The agency submitted a description of its procedures for approving and issuing awards, including QSIs. According to the description, the award would be logged into the current fiscal year database for tracking purposes and further research concerning last promotion, base salary, within grade increases and other QSIs received. The award thereafter would be given to the Awards Administrator for review and approval and, if the award were approved, three copies would be made of the original award package. A personnel clerk would receive the original package for the purpose of making the certificate and one copy of the package would be mailed to the supervisor with a note advising the supervisor to inform the employee when he or she would receive the award money. Another copy of the award package would be filed in the records of the personnel office and the final copy would be filed in the employee's official personnel folder. A Standard Form 50 (Notification of Personnel Action) also would be completed, and signed by the Awards Administrator. Copies of the signed Standard Form 50 would be distributed to the employee and placed in the employee's official personnel folder and the personnel office files.
In addition, the agency submitted a copy of its QSI regulations that were in effect at the time that the claimant was nominated to receive that award. Agency Regulation No. 1416.9 (June 25, 1997) provides in relevant part that QSIs are effected on the Standard Form 50. It also provides that QSIs become effective on the first day of the first pay period following final approval by the official in the local civilian personnel office who has the authority to authorize the processing of the personnel action that will make the QSI effective.
Generally, an agency has the discretionary authority to approve or to deny a QSI as an incentive award. 5 U.S.C. 5336; 5 CFR 531.501 et seq. Therefore, an employee does not have a vested right, by statute or regulation, to be granted a QSI unless and until the appropriate agency official approves the recommendation. Matter of Frederick J. Kahn, B-221128 (September 26, 1986); Matter of James Byrnes, B-193583 (May 17, 1979); 58 Comp. Gen. 290 (1979). In this case, it appears that the appropriate management official approved the recommendation to grant the claimant a QSI. However, the approval of an official in the personnel office also was required before the QSI could be granted.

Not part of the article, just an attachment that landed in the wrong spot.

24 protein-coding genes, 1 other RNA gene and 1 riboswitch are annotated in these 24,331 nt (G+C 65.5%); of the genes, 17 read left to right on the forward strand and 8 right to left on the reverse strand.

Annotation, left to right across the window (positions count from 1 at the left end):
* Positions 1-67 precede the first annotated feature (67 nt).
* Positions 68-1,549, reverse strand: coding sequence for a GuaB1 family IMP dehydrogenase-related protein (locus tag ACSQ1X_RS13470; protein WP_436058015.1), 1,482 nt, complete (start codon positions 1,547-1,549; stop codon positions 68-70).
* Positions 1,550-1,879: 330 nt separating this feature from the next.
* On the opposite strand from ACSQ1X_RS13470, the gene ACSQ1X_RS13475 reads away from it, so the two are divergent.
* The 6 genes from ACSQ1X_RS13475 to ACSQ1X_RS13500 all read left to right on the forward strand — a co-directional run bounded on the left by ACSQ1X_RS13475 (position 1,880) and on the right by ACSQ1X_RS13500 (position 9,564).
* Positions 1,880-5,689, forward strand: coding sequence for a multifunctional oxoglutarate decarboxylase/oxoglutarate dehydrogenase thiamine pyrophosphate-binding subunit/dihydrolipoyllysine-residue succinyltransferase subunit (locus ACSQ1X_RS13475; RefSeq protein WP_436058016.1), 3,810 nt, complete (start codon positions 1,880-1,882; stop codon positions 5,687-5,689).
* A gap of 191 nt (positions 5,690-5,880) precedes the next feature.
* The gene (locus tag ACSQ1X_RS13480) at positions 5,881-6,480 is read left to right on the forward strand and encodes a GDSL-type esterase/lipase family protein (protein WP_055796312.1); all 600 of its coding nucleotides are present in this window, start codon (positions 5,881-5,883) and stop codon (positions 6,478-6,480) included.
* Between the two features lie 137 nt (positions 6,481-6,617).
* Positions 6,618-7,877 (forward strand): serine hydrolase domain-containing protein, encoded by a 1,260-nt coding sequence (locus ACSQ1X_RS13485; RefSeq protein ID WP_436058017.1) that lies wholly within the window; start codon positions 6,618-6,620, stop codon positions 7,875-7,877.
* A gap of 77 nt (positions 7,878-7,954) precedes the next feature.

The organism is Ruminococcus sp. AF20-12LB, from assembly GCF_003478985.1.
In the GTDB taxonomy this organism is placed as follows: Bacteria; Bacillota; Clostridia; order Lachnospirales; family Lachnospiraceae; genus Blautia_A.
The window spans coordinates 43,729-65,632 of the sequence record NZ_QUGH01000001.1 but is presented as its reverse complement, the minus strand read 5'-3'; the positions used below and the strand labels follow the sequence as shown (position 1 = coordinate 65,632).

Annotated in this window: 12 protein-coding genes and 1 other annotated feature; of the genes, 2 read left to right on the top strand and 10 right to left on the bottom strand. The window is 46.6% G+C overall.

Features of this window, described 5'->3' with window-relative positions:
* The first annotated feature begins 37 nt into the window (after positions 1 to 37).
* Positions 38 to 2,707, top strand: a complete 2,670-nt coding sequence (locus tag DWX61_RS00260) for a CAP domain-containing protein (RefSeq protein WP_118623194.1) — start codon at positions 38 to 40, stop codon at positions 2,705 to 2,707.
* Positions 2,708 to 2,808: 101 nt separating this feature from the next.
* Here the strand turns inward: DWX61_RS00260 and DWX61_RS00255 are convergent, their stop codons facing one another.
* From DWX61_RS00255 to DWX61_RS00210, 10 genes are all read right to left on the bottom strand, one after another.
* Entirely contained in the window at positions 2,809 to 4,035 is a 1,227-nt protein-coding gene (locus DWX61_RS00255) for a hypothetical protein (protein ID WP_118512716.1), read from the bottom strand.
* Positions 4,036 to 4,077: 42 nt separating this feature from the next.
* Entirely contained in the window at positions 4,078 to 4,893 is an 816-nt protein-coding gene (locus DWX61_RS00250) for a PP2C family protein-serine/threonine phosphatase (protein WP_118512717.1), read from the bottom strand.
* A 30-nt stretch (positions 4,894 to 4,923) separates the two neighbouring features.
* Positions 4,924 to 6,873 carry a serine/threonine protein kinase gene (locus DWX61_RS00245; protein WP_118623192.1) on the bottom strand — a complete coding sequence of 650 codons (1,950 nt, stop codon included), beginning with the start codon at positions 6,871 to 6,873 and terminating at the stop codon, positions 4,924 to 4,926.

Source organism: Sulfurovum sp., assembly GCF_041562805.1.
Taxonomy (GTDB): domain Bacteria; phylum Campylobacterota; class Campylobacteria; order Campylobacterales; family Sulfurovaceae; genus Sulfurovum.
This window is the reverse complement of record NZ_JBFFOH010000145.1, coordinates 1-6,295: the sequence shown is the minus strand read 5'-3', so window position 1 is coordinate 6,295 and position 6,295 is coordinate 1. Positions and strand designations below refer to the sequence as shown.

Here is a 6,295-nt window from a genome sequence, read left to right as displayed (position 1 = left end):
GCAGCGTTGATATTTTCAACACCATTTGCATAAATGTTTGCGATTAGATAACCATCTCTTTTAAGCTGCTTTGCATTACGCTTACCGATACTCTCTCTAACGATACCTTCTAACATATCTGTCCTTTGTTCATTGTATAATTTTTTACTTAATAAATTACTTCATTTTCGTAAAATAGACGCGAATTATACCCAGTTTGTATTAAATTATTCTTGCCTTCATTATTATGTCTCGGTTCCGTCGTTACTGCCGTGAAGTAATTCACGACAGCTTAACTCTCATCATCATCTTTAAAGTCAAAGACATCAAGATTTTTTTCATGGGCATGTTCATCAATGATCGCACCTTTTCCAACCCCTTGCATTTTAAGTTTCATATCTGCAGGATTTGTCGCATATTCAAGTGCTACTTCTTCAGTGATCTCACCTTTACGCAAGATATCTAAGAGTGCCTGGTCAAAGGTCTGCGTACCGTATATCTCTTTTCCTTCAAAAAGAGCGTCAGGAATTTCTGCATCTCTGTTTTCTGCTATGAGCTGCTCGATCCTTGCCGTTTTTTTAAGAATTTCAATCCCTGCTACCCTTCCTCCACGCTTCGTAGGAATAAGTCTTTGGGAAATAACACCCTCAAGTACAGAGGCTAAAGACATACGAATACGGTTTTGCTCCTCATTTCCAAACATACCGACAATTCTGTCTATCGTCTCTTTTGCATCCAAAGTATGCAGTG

Even though an award certificate customarily is issued after approval of the award by a duly authorized personnel official, the certificate alone is not sufficient to show that such an official approved the award. The certificate itself does not bear the signature of a personnel official who was authorized to approve QSIs. Moreover, according to information the agency provided, several copies would have been made of the nomination and approval form, and the approving management official would have received a copy of that form with a written note advising him to inform the claimant when the award money would be received. A Standard Form 50, with the approval signature of a duly authorized personnel official also would have issued and several copies of that form would have been made. The agency has not been able to locate any of these documents. Without evidence (such as the fully executed nomination and approval form, the Standard Form 50, or copies of these forms) showing that a duly authorized personnel official approved the QSI, we must conclude that the QSI was not approved or granted. Therefore, the claim for a QSI is denied.
This settlement is final. No further administrative review is available within the Office of Personnel Management. Nothing in this settlement limits the claimant's right to bring an action in an appropriate United States Court.